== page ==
Cannabis is fairly unique in the plant kingdom considering it is in the group of only about 6% of plants on the planet that are dioecious. Dioecious plants can either be male OR female but not both. Hermaphrodites, prevelant in some cannabis cultivars, are a situation in which either a male plant or a female plant produce flowers of the opposite sex. As a cannabis cultivator, it’s important to develop the skill to quickly and accurately identify males, females and hermaphrodites.
Indisputably, females are the easiest of the three to positively identify. Females are identified by the emergence of little white hairs, as pictured below.. With a 10x loupe, females can be identified very early in the flowering process. Typically, they are visible to the naked eye around day 7-10 after the onset of the flowering cycle.
Male pollen sacs will usually begin to emerge around 6-8 days after the onset of the flowering cycle. Males are usually the first to show their sex but we always recommend a little patience before making the final call. Watch the nodes for small ball shaped structures to form. The telltale sign occurs when a single sac becomes a small cluster. Males are quite easy to identify once they begin to mature and before they open. It’s VERY important to destroy them before the sacs open. A little bit of pollen can ruin an entire crop! If you are growing “regular” seeds, you should expect approximately 50% of your plants to be male. This is not a rule but it is a statistical probability. It’s possible, albeit statistically rare, to get all males in a 10 pack of seeds. It’s no different than the odds of humans having a girl or a boy. Don’t believe anyone who states that certain growing methods or treatments increase or decrease the odds of getting males. Seeds are formed with XX chromosomes (female) or XY chromosomes (male) and this can’t be changed during, before, after germination.
Definitely the most contentious of the three, hermaphrodites are prevalent in some cultivars and not so common in others. Stress can trigger hermaphrodites as the plant’s natural “last ditch” effort of self preservation. The stress isn’t always identifiable but the main causes are light intensity, light cycle interruption and heat. Hermaphrodites are much more common in indoor gardens than outdoor gardens. Typically, the plant will be first identified as a female and then shortly after the flowers start to form, pollen sacs will form at the base of the nodes and then work their way into the female flowers. In our facility , we have identified three types of hermaphrodites. We refer to them as non-prolific, prolific, and late-term rodelization sacs. Non-prolific hermaphrodites usually show up as a deformed looking sac at the node. Sometimes it’s difficult to distinguish from a bulbous female part. If you observe these, the smartest thing to do is pick them off and keep a close eye on the plant. More often than not, the sacs will not come back and you can let them continue to flower. We don’t suggest breeding with plants that exhibit this trait, but at least you get the chance to save a crop. Prolific hermaphrodites are the ones that cause trouble. The pollen sac clusters will form inside the female plant, typically around the 3rd week of flower. These can’t be picked out and they can’t be stopped. The only option is to cull the plant. If you have other plants from the same seed batch keep a close eye on them! Rodelization typically occurs in plants that are past their harvest window. These are identified by single anthers showing from inside the flower and often appear bright green or yellow. It’s not often that this trait is prolific, but it can tarnish the aesthetic of the flower.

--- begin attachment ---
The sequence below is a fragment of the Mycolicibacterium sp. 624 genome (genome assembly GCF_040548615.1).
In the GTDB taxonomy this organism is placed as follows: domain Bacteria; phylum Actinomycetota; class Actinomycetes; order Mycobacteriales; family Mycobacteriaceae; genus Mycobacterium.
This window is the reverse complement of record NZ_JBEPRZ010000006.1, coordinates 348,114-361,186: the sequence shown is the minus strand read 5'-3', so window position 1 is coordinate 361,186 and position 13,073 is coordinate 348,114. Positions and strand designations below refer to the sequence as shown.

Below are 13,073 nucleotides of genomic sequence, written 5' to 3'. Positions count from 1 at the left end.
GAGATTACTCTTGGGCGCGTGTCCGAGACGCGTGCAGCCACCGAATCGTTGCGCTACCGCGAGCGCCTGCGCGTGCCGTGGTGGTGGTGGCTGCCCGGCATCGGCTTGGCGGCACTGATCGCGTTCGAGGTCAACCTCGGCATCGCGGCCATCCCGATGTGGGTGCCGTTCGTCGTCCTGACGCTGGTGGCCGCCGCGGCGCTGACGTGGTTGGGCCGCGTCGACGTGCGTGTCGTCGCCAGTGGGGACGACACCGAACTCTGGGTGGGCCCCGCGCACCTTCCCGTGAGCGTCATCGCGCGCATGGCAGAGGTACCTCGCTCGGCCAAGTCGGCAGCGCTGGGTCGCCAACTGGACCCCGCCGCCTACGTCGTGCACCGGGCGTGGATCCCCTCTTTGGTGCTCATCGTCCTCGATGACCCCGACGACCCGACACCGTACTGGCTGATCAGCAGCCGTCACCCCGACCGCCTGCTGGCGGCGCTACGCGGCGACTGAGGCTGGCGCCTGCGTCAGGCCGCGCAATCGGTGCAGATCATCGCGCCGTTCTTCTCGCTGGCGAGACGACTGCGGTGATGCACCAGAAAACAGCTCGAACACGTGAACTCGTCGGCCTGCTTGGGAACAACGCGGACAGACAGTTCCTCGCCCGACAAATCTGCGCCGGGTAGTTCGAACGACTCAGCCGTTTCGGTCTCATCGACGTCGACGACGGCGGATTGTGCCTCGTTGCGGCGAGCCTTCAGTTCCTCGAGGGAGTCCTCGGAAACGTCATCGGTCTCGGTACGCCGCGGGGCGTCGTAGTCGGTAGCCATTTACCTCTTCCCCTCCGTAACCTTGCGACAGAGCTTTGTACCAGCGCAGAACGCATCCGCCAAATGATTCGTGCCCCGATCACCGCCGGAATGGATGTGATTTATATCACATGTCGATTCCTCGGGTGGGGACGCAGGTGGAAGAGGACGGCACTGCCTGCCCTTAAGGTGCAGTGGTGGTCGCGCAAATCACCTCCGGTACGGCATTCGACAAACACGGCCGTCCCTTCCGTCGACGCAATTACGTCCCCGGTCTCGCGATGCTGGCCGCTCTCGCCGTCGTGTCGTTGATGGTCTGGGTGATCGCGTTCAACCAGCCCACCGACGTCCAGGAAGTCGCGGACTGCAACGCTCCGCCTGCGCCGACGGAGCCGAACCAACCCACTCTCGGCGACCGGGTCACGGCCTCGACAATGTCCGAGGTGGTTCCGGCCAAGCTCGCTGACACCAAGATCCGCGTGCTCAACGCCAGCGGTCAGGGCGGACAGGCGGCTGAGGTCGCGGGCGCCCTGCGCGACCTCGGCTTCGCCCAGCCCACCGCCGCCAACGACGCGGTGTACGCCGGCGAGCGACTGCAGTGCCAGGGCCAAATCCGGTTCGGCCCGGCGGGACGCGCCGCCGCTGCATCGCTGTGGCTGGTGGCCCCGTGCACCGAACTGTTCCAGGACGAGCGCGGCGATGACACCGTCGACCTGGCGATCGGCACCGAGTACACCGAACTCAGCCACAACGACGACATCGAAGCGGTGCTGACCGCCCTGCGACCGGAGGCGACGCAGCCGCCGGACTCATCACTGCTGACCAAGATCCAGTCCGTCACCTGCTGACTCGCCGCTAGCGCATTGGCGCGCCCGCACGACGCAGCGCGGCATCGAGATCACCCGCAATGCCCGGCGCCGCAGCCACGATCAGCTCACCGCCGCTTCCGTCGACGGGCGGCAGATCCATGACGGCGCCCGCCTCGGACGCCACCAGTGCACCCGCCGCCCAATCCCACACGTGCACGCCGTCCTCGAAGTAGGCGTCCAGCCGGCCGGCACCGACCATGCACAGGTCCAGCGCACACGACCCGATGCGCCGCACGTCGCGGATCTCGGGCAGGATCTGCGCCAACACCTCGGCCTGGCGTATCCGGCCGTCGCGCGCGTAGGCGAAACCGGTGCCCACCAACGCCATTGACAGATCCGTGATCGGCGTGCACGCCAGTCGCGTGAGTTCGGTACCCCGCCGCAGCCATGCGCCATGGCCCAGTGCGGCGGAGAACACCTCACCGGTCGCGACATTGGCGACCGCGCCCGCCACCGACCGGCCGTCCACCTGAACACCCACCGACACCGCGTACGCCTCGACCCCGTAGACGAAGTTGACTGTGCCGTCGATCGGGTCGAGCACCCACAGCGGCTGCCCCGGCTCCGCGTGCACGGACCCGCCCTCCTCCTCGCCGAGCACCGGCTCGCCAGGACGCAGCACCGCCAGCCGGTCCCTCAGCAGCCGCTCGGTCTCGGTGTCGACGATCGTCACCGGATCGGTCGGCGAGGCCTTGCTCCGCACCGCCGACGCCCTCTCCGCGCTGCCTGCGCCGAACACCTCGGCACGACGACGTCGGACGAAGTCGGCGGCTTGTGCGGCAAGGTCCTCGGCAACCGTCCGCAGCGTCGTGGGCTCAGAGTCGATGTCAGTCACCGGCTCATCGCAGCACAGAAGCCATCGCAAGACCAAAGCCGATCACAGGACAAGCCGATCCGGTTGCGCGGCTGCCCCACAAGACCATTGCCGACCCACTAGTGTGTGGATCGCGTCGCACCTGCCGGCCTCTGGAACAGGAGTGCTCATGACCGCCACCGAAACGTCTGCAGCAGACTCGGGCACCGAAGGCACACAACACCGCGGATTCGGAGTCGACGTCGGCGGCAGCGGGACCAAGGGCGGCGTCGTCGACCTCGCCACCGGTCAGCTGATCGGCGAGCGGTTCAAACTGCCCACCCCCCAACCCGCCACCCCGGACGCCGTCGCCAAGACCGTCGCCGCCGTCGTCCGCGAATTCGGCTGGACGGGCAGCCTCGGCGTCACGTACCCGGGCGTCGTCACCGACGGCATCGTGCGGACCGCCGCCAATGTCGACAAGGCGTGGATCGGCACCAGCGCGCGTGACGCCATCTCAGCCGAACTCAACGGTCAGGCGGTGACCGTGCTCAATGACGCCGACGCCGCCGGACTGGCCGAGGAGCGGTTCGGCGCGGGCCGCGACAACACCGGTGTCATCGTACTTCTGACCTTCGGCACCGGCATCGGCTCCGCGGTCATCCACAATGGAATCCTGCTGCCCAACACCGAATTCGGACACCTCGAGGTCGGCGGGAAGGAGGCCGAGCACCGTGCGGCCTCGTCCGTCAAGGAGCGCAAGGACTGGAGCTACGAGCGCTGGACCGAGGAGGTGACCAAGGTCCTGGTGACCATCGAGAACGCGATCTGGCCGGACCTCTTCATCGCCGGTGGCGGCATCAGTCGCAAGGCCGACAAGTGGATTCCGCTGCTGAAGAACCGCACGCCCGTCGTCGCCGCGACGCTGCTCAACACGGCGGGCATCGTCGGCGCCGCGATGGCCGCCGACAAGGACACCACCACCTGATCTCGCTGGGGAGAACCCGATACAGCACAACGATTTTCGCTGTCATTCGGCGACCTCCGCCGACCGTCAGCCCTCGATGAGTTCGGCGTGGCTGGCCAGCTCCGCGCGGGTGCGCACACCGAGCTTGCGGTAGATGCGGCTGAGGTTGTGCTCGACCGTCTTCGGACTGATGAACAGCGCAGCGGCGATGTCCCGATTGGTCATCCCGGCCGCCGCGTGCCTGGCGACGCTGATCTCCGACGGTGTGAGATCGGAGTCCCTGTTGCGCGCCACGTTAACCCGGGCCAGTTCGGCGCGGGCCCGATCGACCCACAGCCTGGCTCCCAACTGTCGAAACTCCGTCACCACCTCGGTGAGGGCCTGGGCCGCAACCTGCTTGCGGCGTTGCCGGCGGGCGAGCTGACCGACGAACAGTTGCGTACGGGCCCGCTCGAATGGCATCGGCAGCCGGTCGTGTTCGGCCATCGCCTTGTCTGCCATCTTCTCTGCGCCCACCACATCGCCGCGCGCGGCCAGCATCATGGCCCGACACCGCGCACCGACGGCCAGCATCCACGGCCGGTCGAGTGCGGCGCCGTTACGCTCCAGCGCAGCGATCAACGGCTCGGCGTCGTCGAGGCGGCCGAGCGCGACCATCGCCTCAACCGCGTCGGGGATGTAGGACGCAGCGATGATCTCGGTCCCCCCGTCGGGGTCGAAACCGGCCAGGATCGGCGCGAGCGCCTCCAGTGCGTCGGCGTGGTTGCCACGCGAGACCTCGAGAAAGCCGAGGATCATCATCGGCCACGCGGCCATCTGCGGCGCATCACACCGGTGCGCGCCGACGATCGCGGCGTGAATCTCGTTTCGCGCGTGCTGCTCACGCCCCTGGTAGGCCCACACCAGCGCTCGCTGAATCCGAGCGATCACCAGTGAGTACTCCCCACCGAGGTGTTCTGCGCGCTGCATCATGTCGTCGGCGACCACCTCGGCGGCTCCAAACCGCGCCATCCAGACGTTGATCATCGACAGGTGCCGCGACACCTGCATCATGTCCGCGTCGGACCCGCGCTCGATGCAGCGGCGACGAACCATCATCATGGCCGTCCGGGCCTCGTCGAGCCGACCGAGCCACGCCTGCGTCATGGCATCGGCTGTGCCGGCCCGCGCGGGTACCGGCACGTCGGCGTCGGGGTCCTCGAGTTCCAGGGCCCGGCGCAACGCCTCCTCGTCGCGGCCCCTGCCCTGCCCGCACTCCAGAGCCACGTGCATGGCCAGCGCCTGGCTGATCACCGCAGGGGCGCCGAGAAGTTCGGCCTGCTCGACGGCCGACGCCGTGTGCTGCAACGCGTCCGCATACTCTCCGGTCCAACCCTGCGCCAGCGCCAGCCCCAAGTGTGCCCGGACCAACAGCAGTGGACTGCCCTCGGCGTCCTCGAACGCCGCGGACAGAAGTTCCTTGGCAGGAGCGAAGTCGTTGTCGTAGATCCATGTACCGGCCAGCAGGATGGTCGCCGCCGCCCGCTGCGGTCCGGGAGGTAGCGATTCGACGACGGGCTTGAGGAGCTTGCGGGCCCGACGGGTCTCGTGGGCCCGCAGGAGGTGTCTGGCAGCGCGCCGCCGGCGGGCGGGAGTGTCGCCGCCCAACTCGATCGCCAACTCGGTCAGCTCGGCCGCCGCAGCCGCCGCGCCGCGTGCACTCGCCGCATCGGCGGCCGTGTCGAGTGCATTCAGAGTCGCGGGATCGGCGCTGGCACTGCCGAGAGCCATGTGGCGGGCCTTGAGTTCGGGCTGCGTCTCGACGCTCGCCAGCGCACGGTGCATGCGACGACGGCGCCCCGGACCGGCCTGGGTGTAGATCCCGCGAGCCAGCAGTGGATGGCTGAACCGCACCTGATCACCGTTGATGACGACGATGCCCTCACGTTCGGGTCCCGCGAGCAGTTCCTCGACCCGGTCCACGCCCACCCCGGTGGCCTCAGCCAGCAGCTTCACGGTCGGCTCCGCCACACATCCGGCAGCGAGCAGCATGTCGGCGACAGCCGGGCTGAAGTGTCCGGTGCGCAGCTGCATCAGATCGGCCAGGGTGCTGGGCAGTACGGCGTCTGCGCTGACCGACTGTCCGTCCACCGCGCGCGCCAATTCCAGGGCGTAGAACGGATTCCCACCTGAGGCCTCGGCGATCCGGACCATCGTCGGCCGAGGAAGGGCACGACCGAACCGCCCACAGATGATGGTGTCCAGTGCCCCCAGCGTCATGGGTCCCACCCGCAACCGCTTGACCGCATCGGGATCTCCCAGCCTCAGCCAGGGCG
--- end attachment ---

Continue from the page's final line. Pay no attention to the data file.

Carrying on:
Conclusion: Learning to identify females, males, and hermaphrodites in the garden is a necessary step in becoming a competent cannabis farmer. Remember, It is the cultivators responsibility to observe their plants daily and cull all positively identified culprit plants.